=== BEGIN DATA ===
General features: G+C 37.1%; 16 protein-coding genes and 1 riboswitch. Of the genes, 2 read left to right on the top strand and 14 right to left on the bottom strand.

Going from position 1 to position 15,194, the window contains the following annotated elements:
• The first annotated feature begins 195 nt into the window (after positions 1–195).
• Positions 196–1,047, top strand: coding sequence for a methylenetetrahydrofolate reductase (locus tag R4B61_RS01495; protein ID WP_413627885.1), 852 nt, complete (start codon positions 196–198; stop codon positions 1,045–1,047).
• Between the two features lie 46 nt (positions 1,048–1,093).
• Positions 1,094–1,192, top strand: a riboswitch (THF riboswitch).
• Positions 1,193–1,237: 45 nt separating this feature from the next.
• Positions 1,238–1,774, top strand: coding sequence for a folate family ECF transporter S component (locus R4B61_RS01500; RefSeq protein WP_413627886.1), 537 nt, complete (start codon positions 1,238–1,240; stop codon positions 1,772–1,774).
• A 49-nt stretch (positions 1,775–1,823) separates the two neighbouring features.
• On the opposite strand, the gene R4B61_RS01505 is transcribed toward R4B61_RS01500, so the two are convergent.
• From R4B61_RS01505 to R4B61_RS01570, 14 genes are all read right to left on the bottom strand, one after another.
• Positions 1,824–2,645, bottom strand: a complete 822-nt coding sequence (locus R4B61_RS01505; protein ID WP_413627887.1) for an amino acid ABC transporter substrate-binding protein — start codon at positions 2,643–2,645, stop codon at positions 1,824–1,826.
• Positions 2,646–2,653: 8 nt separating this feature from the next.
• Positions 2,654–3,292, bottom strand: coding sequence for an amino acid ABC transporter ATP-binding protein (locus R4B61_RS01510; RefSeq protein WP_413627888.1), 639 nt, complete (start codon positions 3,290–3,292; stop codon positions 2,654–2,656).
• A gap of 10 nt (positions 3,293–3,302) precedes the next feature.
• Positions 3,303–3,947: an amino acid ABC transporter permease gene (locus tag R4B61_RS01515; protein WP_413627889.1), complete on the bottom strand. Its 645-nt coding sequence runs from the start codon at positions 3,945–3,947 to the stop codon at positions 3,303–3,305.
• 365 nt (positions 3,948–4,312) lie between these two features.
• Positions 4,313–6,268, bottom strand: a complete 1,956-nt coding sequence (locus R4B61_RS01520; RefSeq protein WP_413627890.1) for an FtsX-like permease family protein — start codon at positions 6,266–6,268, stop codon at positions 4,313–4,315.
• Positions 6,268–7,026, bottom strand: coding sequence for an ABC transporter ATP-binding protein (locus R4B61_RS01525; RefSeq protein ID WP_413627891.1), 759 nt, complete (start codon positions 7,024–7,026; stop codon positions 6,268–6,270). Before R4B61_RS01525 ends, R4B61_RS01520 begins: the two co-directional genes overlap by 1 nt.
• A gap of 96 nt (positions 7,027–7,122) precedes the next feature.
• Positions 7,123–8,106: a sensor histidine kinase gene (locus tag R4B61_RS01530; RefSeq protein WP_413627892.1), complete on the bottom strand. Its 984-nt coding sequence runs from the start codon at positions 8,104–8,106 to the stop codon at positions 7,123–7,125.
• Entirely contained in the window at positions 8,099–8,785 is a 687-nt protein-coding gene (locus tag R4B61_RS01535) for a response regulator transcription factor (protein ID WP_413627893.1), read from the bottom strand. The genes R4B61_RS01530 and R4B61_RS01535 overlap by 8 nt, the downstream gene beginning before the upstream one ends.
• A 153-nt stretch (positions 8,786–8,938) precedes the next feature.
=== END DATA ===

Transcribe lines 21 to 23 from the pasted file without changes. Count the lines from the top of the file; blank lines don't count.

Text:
• Positions 7,123–8,106: a sensor histidine kinase gene (locus tag R4B61_RS01530; RefSeq protein WP_413627892.1), complete on the bottom strand. Its 984-nt coding sequence runs from the start codon at positions 8,104–8,106 to the stop codon at positions 7,123–7,125.
• Entirely contained in the window at positions 8,099–8,785 is a 687-nt protein-coding gene (locus tag R4B61_RS01535) for a response regulator transcription factor (protein ID WP_413627893.1), read from the bottom strand. The genes R4B61_RS01530 and R4B61_RS01535 overlap by 8 nt, the downstream gene beginning before the upstream one ends.
• A 153-nt stretch (positions 8,786–8,938) precedes the next feature.